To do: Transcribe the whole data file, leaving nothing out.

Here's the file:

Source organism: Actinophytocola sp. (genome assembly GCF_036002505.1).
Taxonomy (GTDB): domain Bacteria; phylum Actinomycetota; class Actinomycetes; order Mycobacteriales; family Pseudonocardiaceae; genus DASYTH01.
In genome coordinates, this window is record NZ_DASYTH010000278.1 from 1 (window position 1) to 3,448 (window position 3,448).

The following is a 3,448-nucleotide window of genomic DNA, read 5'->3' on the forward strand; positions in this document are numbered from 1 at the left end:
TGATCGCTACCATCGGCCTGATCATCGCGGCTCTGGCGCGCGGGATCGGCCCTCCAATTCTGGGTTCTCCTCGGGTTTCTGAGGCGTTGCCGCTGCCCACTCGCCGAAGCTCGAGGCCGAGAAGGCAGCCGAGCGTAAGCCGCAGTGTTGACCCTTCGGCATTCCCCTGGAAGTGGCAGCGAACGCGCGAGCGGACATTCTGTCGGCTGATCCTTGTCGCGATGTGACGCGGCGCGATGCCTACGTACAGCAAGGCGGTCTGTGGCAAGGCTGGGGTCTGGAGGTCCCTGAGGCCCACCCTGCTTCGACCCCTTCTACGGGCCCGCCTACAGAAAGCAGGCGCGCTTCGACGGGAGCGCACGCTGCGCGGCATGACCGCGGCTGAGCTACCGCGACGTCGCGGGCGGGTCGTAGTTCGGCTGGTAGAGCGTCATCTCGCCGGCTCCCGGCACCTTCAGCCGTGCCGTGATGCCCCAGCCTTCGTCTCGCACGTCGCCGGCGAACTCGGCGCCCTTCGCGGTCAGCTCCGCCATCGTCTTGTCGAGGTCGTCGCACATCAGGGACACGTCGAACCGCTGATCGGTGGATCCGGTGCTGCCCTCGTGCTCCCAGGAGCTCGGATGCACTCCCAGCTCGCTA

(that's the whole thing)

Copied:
Source organism: Actinophytocola sp. (genome assembly GCF_036002505.1).
Taxonomy (GTDB): domain Bacteria; phylum Actinomycetota; class Actinomycetes; order Mycobacteriales; family Pseudonocardiaceae; genus DASYTH01.
In genome coordinates, this window is record NZ_DASYTH010000278.1 from 1 (window position 1) to 3,448 (window position 3,448).

The following is a 3,448-nucleotide window of genomic DNA, read 5'->3' on the forward strand; positions in this document are numbered from 1 at the left end:
TGATCGCTACCATCGGCCTGATCATCGCGGCTCTGGCGCGCGGGATCGGCCCTCCAATTCTGGGTTCTCCTCGGGTTTCTGAGGCGTTGCCGCTGCCCACTCGCCGAAGCTCGAGGCCGAGAAGGCAGCCGAGCGTAAGCCGCAGTGTTGACCCTTCGGCATTCCCCTGGAAGTGGCAGCGAACGCGCGAGCGGACATTCTGTCGGCTGATCCTTGTCGCGATGTGACGCGGCGCGATGCCTACGTACAGCAAGGCGGTCTGTGGCAAGGCTGGGGTCTGGAGGTCCCTGAGGCCCACCCTGCTTCGACCCCTTCTACGGGCCCGCCTACAGAAAGCAGGCGCGCTTCGACGGGAGCGCACGCTGCGCGGCATGACCGCGGCTGAGCTACCGCGACGTCGCGGGCGGGTCGTAGTTCGGCTGGTAGAGCGTCATCTCGCCGGCTCCCGGCACCTTCAGCCGTGCCGTGATGCCCCAGCCTTCGTCTCGCACGTCGCCGGCGAACTCGGCGCCCTTCGCGGTCAGCTCCGCCATCGTCTTGTCGAGGTCGTCGCACATCAGGGACACGTCGAACCGCTGATCGGTGGATCCGGTGCTGCCCTCGTGCTCCCAGGAGCTCGGATGCACTCCCAGCTCGCTA